Cincinnati Expected to Soon Drop Under 300,000 Population
Cincinnati is expected to lose more residents during the next four years, enough that it could put the city’s eligibility for certain state and federal funding at risk and cause cutbacks in services to residents, economic experts told city council this week.
City Council’s finance committee received a multi-year economic and demographic forecast Monday from the University of Cincinnati’s Economics Center for Education and Research.
The forecast kicks off city council’s planning process to devise a 2007-08 municipal budget. Council will set priorities for the budget during the next few weeks, then Mayor Mark Mallory will submit a proposed spending plan this fall. Council will tinker with that document and pass a final budget, probably in December.
Cincinnati’s population, currently at 308,590 people, will drop below 300,000 by the 2010 U.S. Census, according to the forecast. In addition, the Cincinnati and Dayton metro areas will merge after the Census for classification purposes, the UC report states.
The Queen City’s population was just more than 330,000 in the 2000 Census. The numbers are decreasing as people move into outlying areas like fast-developing Butler, Clermont and Warren counties.
The shift is important because eligibility for some state and federal programs and grants depends on population level. Further, Cincinnati could find itself competing against Dayton for some of the same limited funding, and economists say the continued northern suburban draw will pull more of the educated workforce away from Cincinnati and Hamilton County.
About 39 percent of Cincinnati residents currently work outside city limits, and 65 percent of Cincinnati’s workforce lives outside the city.
“Both of these ratios have increased since 1990,” said George Vredeveld, a UC economics professor who helped compile the report. “If, in fact, employers follow employees, it could have a very significant detrimental impact on Cincinnati.”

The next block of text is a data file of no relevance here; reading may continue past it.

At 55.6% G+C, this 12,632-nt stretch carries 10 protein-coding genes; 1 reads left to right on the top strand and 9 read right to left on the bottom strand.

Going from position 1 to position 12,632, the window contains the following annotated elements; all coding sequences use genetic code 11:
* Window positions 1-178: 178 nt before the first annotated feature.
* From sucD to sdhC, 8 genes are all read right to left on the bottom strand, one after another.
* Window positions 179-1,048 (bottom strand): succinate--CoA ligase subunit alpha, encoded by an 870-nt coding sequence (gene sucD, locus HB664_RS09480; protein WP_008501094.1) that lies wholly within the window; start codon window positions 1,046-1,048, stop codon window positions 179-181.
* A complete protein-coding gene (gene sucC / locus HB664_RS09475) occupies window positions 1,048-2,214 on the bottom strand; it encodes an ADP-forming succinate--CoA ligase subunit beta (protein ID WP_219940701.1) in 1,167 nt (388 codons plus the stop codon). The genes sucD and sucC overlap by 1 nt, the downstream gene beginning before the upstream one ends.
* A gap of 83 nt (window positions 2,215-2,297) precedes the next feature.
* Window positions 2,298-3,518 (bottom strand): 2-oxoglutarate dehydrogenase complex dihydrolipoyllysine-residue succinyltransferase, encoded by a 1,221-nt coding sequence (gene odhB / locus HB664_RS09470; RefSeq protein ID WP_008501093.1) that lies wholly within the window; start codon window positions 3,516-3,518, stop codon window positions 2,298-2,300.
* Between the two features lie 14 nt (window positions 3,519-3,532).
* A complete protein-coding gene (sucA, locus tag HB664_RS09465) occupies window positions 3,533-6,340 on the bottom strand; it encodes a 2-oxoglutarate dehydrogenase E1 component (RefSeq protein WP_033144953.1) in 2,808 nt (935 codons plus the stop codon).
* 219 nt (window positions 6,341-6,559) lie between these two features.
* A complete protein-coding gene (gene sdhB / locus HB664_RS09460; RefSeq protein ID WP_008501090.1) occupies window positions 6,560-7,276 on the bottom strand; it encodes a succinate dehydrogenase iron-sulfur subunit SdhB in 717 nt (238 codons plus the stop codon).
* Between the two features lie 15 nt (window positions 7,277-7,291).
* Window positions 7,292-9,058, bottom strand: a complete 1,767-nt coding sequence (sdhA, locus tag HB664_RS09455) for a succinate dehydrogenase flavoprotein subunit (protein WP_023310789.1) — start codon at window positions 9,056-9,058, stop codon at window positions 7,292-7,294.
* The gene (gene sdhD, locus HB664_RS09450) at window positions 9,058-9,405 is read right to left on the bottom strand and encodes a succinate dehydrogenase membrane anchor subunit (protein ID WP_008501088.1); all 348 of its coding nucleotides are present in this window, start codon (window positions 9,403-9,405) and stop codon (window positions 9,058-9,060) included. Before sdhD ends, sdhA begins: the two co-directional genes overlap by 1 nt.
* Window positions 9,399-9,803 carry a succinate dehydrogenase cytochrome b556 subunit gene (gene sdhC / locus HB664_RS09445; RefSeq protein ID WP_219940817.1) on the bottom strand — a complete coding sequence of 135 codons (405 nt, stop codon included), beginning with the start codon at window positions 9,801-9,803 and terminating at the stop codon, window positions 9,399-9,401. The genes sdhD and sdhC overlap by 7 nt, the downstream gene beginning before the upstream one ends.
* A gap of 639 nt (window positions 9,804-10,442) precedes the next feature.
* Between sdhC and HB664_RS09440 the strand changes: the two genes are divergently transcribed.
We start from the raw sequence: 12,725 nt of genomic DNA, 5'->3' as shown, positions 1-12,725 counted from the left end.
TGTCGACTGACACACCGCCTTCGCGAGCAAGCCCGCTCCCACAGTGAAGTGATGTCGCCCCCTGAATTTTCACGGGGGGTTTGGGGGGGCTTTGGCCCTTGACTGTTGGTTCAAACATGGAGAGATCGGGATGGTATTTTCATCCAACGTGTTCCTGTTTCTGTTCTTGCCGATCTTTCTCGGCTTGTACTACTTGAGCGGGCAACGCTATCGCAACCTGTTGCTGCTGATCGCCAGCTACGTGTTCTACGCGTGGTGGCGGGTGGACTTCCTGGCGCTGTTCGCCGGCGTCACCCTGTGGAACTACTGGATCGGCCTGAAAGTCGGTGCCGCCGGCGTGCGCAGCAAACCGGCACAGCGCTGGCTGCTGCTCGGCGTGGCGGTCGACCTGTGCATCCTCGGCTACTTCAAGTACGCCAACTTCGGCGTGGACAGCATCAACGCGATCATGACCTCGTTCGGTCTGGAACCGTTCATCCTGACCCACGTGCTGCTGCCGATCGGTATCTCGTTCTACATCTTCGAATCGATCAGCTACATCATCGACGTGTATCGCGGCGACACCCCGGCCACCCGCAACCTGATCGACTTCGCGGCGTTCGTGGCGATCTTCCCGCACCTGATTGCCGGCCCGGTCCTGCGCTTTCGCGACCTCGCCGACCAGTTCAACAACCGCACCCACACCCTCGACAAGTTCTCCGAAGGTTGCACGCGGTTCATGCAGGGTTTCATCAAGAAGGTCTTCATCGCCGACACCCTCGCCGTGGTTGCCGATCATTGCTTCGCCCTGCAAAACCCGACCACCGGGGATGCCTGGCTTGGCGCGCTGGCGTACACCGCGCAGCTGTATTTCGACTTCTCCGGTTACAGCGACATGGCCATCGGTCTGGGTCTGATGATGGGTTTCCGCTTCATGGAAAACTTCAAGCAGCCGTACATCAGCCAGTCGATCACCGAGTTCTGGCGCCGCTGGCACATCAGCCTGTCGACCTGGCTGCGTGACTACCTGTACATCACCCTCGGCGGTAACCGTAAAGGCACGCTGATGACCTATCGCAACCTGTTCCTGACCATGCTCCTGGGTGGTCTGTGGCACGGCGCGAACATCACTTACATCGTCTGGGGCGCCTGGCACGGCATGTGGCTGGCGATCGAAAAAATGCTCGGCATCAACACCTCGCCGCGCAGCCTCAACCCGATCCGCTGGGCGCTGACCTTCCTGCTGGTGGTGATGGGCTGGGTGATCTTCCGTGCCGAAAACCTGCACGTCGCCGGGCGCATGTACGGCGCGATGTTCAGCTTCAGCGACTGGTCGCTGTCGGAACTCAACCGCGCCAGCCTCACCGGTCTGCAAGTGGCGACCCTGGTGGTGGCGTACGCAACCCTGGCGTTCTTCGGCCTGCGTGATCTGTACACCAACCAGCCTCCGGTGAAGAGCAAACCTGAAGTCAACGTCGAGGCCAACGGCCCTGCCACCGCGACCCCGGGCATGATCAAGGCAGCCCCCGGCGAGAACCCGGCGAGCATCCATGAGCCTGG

The rate of population loss, however, is slowing for the first time in decades, since suburban flight began in earnest during the 1950s.
Moreover, downtown lost 6,333 jobs between 2000 and 2005, a 7.5 percent decrease. By comparison, the uptown neighborhoods — where UC and many hospitals are located — added 3,449 jobs, or a 7.8 percent increase. Uptown consists of the Avondale, Clifton, Clifton Heights, Corryville, Fairview, Mount Auburn and University Heights neighborhoods.
Overall, Cincinnati’s employment level dropped 3.2 percent during that time period.
Still, there was some good news for city officials. Cincinnati’s total share of Hamilton County employment increased from 46.4 percent to 48 percent because of greater losses in county suburbs. And the city’s employment level is expected to remain fairly steady over the next few years because some job sectors, such as health care, are expected to grow more rapidly than others.
— Kevin Osborne